Wednesday, April 18, 2012

War's Distant Perspective - Fighting Ourselves

April's Tree
The American Civil War: brother against brother.  The English War of the Roses: mutually destroying the Kingdom. The War in Iraq: Muslim against Muslim.  The Scots, the Welch, the Irish - they were all so busy fighting,  clan against clan, they could not hold out against the Danes, the Normans and later, the English.

It was Norman against Norman at the battle of Val-es-Dunes in 1047.  In the uprising of Counts from the east, the rebels were confident they would put William's cousin, Gui of Burgundy, on William's throne.  None of the rebels had expected King Henry of France to come with ten thousand soldiers to support William. With the entry of the King into their dispute, they no longer outnumbered William's force.  Worse yet, they became traitors to the crown if they continued the fight.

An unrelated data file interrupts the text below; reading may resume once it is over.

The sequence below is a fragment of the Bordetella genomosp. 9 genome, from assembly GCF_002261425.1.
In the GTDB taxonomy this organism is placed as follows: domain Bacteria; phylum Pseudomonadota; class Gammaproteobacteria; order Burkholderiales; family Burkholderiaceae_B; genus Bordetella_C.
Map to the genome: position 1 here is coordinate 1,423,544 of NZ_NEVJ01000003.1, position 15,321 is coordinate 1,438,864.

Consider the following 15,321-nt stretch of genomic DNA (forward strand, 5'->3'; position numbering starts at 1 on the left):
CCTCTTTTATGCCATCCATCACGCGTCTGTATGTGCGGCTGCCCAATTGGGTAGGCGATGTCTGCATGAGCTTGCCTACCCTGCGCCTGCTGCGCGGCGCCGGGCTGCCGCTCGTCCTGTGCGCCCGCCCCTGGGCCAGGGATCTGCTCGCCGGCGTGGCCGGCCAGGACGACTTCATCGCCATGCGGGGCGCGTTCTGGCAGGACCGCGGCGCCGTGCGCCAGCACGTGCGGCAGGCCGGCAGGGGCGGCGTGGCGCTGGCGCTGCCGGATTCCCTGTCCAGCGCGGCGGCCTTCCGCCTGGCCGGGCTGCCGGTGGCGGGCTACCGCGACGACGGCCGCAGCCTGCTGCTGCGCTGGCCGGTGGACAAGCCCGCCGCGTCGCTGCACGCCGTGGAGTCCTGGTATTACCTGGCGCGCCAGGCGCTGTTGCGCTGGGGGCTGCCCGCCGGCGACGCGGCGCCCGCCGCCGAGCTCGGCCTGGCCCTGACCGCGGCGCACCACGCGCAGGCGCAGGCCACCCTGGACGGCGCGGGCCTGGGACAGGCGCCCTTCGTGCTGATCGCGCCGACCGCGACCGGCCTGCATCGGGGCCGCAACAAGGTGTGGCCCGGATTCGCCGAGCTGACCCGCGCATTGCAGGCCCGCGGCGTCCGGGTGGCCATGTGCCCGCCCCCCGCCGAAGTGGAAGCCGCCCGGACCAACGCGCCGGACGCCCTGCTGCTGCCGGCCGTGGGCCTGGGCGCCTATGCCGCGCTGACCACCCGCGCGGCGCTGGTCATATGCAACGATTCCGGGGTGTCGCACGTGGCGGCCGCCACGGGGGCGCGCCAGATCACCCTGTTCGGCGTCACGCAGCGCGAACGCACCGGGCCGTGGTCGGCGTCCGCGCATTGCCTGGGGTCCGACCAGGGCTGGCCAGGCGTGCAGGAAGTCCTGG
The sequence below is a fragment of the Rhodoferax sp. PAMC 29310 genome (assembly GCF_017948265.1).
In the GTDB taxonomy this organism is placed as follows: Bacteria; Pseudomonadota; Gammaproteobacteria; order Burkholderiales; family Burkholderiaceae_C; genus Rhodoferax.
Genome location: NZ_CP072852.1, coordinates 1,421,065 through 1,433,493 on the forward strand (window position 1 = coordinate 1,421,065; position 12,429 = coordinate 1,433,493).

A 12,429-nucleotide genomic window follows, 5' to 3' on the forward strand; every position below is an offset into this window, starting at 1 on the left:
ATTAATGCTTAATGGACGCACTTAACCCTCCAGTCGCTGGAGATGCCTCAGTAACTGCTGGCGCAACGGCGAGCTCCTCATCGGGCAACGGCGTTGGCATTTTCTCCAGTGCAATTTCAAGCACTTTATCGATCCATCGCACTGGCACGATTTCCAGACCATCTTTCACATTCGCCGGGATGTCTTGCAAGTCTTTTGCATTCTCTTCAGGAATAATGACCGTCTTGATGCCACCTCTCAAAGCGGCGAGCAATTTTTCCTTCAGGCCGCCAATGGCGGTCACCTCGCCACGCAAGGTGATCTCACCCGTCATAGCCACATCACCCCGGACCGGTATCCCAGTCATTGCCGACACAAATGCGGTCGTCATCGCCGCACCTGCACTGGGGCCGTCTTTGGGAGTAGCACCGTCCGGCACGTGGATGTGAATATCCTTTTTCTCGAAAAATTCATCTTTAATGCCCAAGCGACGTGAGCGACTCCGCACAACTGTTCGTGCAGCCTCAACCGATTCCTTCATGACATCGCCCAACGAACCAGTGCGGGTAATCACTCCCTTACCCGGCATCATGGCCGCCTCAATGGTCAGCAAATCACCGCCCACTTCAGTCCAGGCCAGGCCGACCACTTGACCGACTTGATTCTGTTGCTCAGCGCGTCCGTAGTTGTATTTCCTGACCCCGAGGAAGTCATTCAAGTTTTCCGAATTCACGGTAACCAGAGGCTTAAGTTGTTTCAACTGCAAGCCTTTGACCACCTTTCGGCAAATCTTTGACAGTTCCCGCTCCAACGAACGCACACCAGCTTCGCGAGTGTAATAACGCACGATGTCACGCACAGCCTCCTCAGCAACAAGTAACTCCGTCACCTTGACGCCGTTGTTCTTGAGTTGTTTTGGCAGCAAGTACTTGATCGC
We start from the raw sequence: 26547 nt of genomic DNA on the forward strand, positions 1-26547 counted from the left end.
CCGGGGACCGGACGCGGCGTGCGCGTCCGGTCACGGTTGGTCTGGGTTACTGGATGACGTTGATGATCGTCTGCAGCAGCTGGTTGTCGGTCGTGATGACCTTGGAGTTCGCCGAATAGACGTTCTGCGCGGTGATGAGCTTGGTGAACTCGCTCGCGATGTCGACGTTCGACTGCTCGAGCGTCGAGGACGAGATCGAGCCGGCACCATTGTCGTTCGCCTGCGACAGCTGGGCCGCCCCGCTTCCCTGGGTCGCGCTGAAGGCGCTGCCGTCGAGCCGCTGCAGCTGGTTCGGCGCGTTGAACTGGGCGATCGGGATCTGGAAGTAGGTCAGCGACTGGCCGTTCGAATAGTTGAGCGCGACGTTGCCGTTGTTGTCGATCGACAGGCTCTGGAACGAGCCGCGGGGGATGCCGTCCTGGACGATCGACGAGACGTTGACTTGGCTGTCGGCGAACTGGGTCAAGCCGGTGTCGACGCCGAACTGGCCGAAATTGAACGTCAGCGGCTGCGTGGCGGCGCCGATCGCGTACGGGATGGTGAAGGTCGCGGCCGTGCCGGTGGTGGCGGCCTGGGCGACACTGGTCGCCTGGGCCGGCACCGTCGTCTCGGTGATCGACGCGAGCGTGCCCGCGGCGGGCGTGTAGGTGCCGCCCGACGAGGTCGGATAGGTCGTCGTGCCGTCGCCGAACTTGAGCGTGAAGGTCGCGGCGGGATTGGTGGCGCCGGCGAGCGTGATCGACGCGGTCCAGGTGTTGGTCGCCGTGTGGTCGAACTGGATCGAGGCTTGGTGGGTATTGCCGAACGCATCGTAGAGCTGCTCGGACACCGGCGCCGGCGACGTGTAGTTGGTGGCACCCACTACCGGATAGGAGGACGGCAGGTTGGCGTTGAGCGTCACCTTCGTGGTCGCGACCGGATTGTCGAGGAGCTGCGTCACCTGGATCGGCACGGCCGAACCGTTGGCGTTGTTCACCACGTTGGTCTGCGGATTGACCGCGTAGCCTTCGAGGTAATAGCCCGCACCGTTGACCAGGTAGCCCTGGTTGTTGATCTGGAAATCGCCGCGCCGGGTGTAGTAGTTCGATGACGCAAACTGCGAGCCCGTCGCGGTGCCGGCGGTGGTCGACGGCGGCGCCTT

Ralph of Tesson had sworn, with others, upon the saints of Bayeaux, to "strike at William where ever he found him".  What a quandary! To keep his oath, he must break his oaths to his King. While the two sides hovered opposite each other, Ralph spurred his destrier across the field, shouting his war cry. He rode up to Duke William and hit him with - his glove!

He returned to his men to keep faith with his King.  They attacked the rebels from the rear as King Henry and Duke William attacked with their combined force to the front. In the battle that followed, the rebels suddenly lost heart, and fled towards the river Orne. Thousands were killed in battle, countless others drowned trying to cross the river.

My 28th great-grandfather, William Duke of Normandy won.  My 27th great-grandfather, Ranulf, Count of Bayeaux, was killed in battle.

We won. We lost.

Ref: The History of the Norman Conquest of England: Volume 2, by Edward Augustus Freeman, Carendon Press 1870; digitized Nov 3, 2007. 

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